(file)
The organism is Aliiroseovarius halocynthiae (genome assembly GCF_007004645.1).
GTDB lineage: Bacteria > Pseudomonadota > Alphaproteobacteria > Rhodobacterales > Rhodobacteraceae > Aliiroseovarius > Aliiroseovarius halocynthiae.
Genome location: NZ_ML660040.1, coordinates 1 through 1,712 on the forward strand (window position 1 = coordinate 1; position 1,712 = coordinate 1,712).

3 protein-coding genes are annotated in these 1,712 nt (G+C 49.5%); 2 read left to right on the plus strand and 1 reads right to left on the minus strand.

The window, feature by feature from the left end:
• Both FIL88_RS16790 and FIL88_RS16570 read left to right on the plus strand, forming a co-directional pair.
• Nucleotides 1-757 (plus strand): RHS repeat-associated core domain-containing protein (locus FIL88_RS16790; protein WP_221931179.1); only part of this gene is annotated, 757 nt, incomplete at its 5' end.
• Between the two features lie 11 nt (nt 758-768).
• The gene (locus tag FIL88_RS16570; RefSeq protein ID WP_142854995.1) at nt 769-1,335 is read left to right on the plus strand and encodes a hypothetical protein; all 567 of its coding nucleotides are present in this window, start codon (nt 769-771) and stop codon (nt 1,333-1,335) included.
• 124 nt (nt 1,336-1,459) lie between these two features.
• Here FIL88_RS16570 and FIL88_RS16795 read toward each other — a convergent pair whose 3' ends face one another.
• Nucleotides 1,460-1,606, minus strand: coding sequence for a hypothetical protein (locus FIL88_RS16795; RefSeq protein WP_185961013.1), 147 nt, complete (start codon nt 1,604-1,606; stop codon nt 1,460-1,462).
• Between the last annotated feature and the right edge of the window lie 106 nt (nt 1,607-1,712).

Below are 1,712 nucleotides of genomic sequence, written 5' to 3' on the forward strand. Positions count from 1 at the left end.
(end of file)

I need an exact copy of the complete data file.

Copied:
The organism is Aliiroseovarius halocynthiae (genome assembly GCF_007004645.1).
GTDB lineage: Bacteria > Pseudomonadota > Alphaproteobacteria > Rhodobacterales > Rhodobacteraceae > Aliiroseovarius > Aliiroseovarius halocynthiae.
Genome location: NZ_ML660040.1, coordinates 1 through 1,712 on the forward strand (window position 1 = coordinate 1; position 1,712 = coordinate 1,712).

3 protein-coding genes are annotated in these 1,712 nt (G+C 49.5%); 2 read left to right on the plus strand and 1 reads right to left on the minus strand.

The window, feature by feature from the left end:
• Both FIL88_RS16790 and FIL88_RS16570 read left to right on the plus strand, forming a co-directional pair.
• Nucleotides 1-757 (plus strand): RHS repeat-associated core domain-containing protein (locus FIL88_RS16790; protein WP_221931179.1); only part of this gene is annotated, 757 nt, incomplete at its 5' end.
• Between the two features lie 11 nt (nt 758-768).
• The gene (locus tag FIL88_RS16570; RefSeq protein ID WP_142854995.1) at nt 769-1,335 is read left to right on the plus strand and encodes a hypothetical protein; all 567 of its coding nucleotides are present in this window, start codon (nt 769-771) and stop codon (nt 1,333-1,335) included.
• 124 nt (nt 1,336-1,459) lie between these two features.
• Here FIL88_RS16570 and FIL88_RS16795 read toward each other — a convergent pair whose 3' ends face one another.
• Nucleotides 1,460-1,606, minus strand: coding sequence for a hypothetical protein (locus FIL88_RS16795; RefSeq protein WP_185961013.1), 147 nt, complete (start codon nt 1,604-1,606; stop codon nt 1,460-1,462).
• Between the last annotated feature and the right edge of the window lie 106 nt (nt 1,607-1,712).

Below are 1,712 nucleotides of genomic sequence, written 5' to 3' on the forward strand. Positions count from 1 at the left end.